Administrative Receivership and the Floating Charge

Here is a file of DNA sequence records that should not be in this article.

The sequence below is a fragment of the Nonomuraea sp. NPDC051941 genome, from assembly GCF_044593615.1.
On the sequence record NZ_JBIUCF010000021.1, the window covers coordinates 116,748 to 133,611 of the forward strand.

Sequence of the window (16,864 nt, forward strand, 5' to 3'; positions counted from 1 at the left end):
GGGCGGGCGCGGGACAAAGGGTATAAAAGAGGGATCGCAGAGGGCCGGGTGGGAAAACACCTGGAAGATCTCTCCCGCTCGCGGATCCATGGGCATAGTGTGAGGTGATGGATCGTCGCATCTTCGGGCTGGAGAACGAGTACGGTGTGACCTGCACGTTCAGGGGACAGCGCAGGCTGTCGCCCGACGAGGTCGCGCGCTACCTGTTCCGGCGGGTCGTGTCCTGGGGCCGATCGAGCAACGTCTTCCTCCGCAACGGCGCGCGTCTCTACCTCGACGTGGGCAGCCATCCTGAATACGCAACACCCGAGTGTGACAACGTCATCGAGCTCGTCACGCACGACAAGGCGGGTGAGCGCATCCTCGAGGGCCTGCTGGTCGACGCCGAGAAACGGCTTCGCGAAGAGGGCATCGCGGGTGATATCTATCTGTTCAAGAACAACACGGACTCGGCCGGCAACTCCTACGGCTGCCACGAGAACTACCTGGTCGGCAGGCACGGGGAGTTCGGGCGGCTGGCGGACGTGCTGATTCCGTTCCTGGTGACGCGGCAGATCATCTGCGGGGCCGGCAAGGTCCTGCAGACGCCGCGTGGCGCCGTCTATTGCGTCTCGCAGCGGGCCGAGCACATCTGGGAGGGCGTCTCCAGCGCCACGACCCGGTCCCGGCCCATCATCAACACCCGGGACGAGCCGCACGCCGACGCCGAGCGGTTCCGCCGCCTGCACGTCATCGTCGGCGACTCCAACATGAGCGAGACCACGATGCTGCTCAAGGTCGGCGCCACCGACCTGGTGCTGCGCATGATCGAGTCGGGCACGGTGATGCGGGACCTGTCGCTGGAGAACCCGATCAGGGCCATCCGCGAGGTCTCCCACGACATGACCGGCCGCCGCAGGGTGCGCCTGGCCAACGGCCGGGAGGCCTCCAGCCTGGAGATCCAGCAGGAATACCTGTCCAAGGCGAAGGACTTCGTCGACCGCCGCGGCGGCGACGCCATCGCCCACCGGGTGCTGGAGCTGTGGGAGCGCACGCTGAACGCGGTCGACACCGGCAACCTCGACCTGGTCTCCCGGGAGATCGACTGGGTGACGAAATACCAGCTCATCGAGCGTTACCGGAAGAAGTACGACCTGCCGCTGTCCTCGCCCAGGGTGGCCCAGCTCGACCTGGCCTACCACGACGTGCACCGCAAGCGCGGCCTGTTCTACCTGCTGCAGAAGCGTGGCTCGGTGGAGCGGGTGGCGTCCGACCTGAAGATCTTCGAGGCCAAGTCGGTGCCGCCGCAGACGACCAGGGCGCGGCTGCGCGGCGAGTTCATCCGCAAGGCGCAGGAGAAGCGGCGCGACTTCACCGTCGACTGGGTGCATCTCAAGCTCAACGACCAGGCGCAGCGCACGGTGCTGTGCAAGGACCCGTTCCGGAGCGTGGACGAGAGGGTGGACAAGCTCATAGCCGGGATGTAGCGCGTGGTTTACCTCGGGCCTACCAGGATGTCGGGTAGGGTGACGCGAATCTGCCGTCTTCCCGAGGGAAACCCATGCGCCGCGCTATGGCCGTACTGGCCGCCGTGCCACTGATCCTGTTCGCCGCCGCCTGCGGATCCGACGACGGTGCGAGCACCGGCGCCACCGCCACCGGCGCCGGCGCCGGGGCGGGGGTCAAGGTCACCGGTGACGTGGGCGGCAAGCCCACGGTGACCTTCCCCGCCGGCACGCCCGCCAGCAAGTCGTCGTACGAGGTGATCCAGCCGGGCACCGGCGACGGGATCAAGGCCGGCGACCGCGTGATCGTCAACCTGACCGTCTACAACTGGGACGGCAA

This chapter considers the twin institutions of the floating charge and administrative receivership. It explains the distinctive role played by the floating charge by examining the empirical context in which it operates and by comparing the recoveries made by different classes of creditor in corporate liquidation. The analysis suggests that whereas the fixed charge in included in debentures so as to provide its holder with priority, the floating charge is a residual management displacement device. Its dominant role is to ensure the integrity of the debtor's estate when the latter becomes distressed and its management is displaced in favour of a specialist distress-oriented manager. This is where administrative receivership (‘receivership’) comes in. Traditionally, the replacement of the distressed company's management has been brought about by the appointment of a receiver (formerly, a receiver and manager). However, the chapter harnesses theory and evidence in favour of the argument that receivership is significantly destructive of social value, and that it is unfair and oppressive. Its virtual abolition by the Enterprise Act 2002 is therefore welcomed. However, the substitution of receivership with administration also, it is argued, signals the end of the usefulness of the floating charge. The chapter concludes by sketching out a case for the abolition of this type of charge.
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